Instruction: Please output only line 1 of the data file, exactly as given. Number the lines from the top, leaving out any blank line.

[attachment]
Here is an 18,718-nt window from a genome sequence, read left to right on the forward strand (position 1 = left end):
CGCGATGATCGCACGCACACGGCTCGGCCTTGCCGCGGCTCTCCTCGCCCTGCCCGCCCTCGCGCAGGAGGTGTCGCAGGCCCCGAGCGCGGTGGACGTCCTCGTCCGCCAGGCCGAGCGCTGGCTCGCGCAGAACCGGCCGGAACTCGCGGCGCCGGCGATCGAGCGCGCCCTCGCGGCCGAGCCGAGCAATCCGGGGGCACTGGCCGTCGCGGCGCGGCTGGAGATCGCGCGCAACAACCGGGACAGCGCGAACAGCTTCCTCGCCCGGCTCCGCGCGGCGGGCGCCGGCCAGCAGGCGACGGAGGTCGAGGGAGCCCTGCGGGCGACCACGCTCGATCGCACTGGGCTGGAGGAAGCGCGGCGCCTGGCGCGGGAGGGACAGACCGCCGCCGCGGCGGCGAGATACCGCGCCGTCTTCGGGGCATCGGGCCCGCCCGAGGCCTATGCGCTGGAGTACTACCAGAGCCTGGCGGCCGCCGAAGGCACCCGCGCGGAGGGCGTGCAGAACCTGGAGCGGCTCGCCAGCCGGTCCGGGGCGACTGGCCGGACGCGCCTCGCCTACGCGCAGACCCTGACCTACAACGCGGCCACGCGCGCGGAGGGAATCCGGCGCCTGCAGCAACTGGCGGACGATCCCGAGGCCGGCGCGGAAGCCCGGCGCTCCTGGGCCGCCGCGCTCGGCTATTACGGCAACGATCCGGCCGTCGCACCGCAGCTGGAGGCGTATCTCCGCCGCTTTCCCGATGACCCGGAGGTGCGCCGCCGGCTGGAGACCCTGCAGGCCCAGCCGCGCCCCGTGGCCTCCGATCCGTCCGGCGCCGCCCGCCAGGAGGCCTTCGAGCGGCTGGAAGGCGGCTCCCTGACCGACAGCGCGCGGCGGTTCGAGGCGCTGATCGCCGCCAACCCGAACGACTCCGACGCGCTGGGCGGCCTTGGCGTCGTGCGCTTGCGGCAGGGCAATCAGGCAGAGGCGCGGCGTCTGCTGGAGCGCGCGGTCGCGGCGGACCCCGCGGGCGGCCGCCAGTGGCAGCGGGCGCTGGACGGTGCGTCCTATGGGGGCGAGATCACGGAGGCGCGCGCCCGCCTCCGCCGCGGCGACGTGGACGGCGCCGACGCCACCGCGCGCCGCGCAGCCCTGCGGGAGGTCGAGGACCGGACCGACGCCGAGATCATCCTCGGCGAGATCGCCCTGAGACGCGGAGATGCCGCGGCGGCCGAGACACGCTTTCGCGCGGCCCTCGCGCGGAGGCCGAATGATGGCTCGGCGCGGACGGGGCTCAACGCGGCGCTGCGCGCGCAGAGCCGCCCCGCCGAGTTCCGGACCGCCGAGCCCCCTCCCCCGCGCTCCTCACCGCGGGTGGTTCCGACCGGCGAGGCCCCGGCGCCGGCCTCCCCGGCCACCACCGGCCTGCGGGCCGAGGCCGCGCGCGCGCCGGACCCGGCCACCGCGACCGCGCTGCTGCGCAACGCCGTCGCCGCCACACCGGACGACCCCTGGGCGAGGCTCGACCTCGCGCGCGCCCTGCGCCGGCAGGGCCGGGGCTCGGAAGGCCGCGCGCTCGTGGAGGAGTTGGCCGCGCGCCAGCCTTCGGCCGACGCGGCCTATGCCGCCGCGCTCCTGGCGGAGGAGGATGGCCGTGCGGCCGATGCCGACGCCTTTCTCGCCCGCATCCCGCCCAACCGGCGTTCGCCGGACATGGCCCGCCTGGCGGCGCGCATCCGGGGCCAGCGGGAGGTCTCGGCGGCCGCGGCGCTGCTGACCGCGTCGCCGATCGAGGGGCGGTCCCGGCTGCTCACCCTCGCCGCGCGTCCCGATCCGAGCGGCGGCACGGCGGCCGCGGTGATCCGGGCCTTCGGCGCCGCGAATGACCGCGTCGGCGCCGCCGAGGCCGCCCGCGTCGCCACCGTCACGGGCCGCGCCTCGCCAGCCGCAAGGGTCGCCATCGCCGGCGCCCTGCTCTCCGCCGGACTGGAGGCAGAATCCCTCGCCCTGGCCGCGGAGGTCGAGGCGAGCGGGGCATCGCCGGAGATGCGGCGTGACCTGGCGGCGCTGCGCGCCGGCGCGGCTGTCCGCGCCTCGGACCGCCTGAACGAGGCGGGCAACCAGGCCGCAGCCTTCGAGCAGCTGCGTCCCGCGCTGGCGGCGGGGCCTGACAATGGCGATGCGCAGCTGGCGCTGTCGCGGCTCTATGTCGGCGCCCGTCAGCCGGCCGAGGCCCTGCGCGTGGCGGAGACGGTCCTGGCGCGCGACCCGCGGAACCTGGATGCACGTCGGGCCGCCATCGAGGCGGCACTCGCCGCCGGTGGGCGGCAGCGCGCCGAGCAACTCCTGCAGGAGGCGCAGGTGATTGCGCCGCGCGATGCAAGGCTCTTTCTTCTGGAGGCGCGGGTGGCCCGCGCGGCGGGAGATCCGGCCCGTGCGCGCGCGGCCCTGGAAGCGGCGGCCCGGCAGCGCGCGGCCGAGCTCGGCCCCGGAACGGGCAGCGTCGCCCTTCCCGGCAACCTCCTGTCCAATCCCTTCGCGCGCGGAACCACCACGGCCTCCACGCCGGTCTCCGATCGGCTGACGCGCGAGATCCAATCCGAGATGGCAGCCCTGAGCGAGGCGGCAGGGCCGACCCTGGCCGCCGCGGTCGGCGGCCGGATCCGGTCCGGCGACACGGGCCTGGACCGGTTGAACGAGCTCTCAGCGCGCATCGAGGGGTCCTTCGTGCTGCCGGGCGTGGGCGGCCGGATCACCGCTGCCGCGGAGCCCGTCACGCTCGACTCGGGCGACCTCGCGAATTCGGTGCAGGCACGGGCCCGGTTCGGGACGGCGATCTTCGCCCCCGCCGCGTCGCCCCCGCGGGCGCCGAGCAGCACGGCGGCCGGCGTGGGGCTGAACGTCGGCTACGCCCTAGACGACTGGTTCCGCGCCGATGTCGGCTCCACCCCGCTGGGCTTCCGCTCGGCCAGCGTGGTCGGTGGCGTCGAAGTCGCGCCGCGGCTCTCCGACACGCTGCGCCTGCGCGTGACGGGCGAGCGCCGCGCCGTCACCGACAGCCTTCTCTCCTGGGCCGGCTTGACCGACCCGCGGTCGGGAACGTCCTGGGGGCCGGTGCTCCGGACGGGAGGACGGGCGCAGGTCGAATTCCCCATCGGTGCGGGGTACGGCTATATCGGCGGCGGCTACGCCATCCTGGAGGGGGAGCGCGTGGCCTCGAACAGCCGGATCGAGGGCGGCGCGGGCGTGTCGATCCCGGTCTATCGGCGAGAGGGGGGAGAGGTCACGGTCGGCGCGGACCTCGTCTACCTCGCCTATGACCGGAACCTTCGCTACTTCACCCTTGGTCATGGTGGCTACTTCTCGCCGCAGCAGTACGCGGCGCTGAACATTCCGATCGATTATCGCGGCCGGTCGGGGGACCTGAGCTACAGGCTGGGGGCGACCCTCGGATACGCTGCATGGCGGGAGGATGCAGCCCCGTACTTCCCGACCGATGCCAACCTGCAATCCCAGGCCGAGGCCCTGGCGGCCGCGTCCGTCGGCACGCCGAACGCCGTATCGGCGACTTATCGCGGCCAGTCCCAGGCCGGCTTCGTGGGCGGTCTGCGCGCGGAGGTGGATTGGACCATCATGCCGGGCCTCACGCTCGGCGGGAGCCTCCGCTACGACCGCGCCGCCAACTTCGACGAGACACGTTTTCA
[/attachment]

Here is an 18,718-nt window from a genome sequence, read left to right on the forward strand (position 1 = left end):